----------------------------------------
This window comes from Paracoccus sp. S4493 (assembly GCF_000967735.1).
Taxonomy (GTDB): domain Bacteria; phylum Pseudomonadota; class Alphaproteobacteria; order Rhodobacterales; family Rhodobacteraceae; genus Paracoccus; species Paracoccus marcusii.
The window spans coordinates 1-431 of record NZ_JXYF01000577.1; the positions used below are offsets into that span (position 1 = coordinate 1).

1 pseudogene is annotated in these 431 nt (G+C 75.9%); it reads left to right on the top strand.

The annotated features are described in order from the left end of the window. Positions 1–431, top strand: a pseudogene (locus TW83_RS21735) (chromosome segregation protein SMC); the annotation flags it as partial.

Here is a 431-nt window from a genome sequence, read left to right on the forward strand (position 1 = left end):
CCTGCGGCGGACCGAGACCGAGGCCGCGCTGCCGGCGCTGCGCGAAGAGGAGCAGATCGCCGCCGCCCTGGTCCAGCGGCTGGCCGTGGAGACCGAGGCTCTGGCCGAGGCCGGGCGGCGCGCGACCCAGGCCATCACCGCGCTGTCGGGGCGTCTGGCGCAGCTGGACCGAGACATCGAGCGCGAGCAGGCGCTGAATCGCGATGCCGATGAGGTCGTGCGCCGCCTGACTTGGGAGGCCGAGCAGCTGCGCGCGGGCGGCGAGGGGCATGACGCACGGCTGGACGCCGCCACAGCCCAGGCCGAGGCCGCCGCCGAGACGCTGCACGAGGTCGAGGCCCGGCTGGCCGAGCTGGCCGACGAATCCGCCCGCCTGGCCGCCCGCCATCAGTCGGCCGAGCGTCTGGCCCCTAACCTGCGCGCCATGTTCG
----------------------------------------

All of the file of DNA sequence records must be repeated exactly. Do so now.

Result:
This window comes from Paracoccus sp. S4493 (assembly GCF_000967735.1).
Taxonomy (GTDB): domain Bacteria; phylum Pseudomonadota; class Alphaproteobacteria; order Rhodobacterales; family Rhodobacteraceae; genus Paracoccus; species Paracoccus marcusii.
The window spans coordinates 1-431 of record NZ_JXYF01000577.1; the positions used below are offsets into that span (position 1 = coordinate 1).

1 pseudogene is annotated in these 431 nt (G+C 75.9%); it reads left to right on the top strand.

The annotated features are described in order from the left end of the window. Positions 1–431, top strand: a pseudogene (locus TW83_RS21735) (chromosome segregation protein SMC); the annotation flags it as partial.

Here is a 431-nt window from a genome sequence, read left to right on the forward strand (position 1 = left end):
CCTGCGGCGGACCGAGACCGAGGCCGCGCTGCCGGCGCTGCGCGAAGAGGAGCAGATCGCCGCCGCCCTGGTCCAGCGGCTGGCCGTGGAGACCGAGGCTCTGGCCGAGGCCGGGCGGCGCGCGACCCAGGCCATCACCGCGCTGTCGGGGCGTCTGGCGCAGCTGGACCGAGACATCGAGCGCGAGCAGGCGCTGAATCGCGATGCCGATGAGGTCGTGCGCCGCCTGACTTGGGAGGCCGAGCAGCTGCGCGCGGGCGGCGAGGGGCATGACGCACGGCTGGACGCCGCCACAGCCCAGGCCGAGGCCGCCGCCGAGACGCTGCACGAGGTCGAGGCCCGGCTGGCCGAGCTGGCCGACGAATCCGCCCGCCTGGCCGCCCGCCATCAGTCGGCCGAGCGTCTGGCCCCTAACCTGCGCGCCATGTTCG